Server virtualization offers companies the opportunity to run multiple operating systems on a single physical machine. This enables the consolidation of underutilized servers onto a smaller number of fully utilized machines. By implementing virtualization companies can minimize operational and capital expenditure costs associated with deploying and operating the servers required for enterprise applications.
Windows Server 2008 provides the Hyper-V technology to accommodate server consolidation through virtualization of multiple operating system instances onto a single physical server. Hyper-V is provided as a core part of Windows Server 2008 or as a stand-alone product to make it as easy as possible for customers to embrace virtualization in their organization. There are several key scenarios for implementing Hyper-V:
- Server Consolidation – Minimize server footprint, operational and capital expenditure (TCO) associated with running applications by consolidating multiple physical servers onto one box.
- Testing and Development – Using virtual machines, developers and architects can quickly provision new machines to try out new technology and scenarios in a safe environment that accurately reflects the characteristics of a physical environment. Virtualization enables new machines to be provisioned running on a wide platform of operating systems without new hardware being required. This provides a great platform for testing and development environments.
- Business Continuity and Disaster Recovery – Hyper-V includes powerful business continuity and Disaster Recovery features such as live backup and quick migration which enables businesses to meet their service level agreements.
- Dynamic Data Center – By combining Hyper-V with the Microsoft System Center suite of tools, organizations can automate virtual machine configuration and monitoring. For more information about System Center Virtual Machine Manager, see http://go.microsoft.com/fwlink/?LinkID=111303.
The information in this guide directly relates to the Server Consolidation and Testing and Development scenarios for Hyper-V. The other two were out of scope for this guide.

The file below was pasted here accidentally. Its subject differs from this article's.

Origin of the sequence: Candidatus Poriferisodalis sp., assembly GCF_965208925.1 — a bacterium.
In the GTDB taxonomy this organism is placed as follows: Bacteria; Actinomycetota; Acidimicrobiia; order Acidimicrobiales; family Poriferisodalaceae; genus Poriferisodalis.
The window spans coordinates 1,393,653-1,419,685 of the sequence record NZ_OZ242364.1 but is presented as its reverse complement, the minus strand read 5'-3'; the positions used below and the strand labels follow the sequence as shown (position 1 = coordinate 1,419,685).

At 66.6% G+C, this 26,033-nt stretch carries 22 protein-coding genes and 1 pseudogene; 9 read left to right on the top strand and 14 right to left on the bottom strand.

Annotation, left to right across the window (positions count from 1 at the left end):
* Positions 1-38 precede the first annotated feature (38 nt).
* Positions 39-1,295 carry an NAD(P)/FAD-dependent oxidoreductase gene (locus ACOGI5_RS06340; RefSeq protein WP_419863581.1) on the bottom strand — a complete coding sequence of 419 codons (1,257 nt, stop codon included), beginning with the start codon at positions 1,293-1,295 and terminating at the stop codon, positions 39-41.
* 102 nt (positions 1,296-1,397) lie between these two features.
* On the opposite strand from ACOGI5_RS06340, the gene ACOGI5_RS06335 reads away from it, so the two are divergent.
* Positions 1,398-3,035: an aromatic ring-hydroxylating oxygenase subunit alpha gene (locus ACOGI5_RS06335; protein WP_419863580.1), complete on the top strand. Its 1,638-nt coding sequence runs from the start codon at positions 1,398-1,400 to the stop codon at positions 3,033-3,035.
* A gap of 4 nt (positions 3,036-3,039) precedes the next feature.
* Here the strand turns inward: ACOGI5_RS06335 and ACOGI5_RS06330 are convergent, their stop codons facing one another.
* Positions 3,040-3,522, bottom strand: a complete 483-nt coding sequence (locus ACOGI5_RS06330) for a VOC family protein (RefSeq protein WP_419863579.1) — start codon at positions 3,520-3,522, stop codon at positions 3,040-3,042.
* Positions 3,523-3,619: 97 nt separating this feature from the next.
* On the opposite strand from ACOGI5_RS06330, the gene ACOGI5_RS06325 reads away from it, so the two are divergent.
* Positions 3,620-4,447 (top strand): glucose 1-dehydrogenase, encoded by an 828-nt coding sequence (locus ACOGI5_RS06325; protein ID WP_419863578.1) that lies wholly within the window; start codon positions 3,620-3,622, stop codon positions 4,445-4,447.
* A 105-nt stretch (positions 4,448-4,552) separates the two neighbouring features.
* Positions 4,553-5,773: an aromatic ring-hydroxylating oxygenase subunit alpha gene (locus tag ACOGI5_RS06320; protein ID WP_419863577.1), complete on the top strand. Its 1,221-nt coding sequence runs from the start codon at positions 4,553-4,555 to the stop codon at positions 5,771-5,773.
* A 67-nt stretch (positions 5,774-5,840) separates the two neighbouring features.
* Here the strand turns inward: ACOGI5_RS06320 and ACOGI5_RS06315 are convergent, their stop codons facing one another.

This topic provides an overview of Hyper-V and describes the benefits of using Hyper-V to host servers running Enterprise-level applications in a production environment.
For more information about Hyper-V, see the topic “Virtualization and Consolidation with Hyper-V” at http://go.microsoft.com/fwlink/?LinkID=121187.
When deciding which server virtualization technology to adopt, it may be of value to compare Microsoft’s latest virtualization technology, Hyper-V, to the previous version of Microsoft server virtualization technology, Virtual Server 2005. The following table describes key differences between Hyper-V and Virtual Server 2005.
|Virtualization Feature||Virtual Server 2005 R2||Hyper-V|
32-bit virtual machines
64-bit virtual machines
Multi-processor virtual machines
Yes, 4 core VMs
Virtual Machine Memory Support
3.6GB per VM
64GB per VM
Managed by System Center Virtual Machine Manager
Support for Windows Clustering Services
Host side backup support (VSS)
Scriptable / Extensible
MMC 3.0 Interface
The test scenarios described in Testing BizTalk Server Performance on Hyper-V were performed with BizTalk Server 2006 R2 and SQL Server 2005. BizTalk Server 2006 is fully supported when installed on a supported operating system that is running on Microsoft Virtual Server 2005 or on Windows Server 2008 Hyper-V. Support for SQL Server 2005 when installed on a supported operating system that is running on Windows Server 2008 Hyper-V is provided as “commercially reasonable” support. “Commercially reasonable support” is defined as all reasonable support efforts by Microsoft Product Support Services (PSS) that do not require code fixes for SQL Server 2005. Versions of SQL Server developed after SQL Server 2005 will be fully supported when installed on a supported operating system that is running on a Windows Server 2008 Hyper-V virtual machine. For more information about the supportability of BizTalk Server 2006 and SQL Server 2005 running in a virtual machine environment, review the following Microsoft Knowledge Base articles: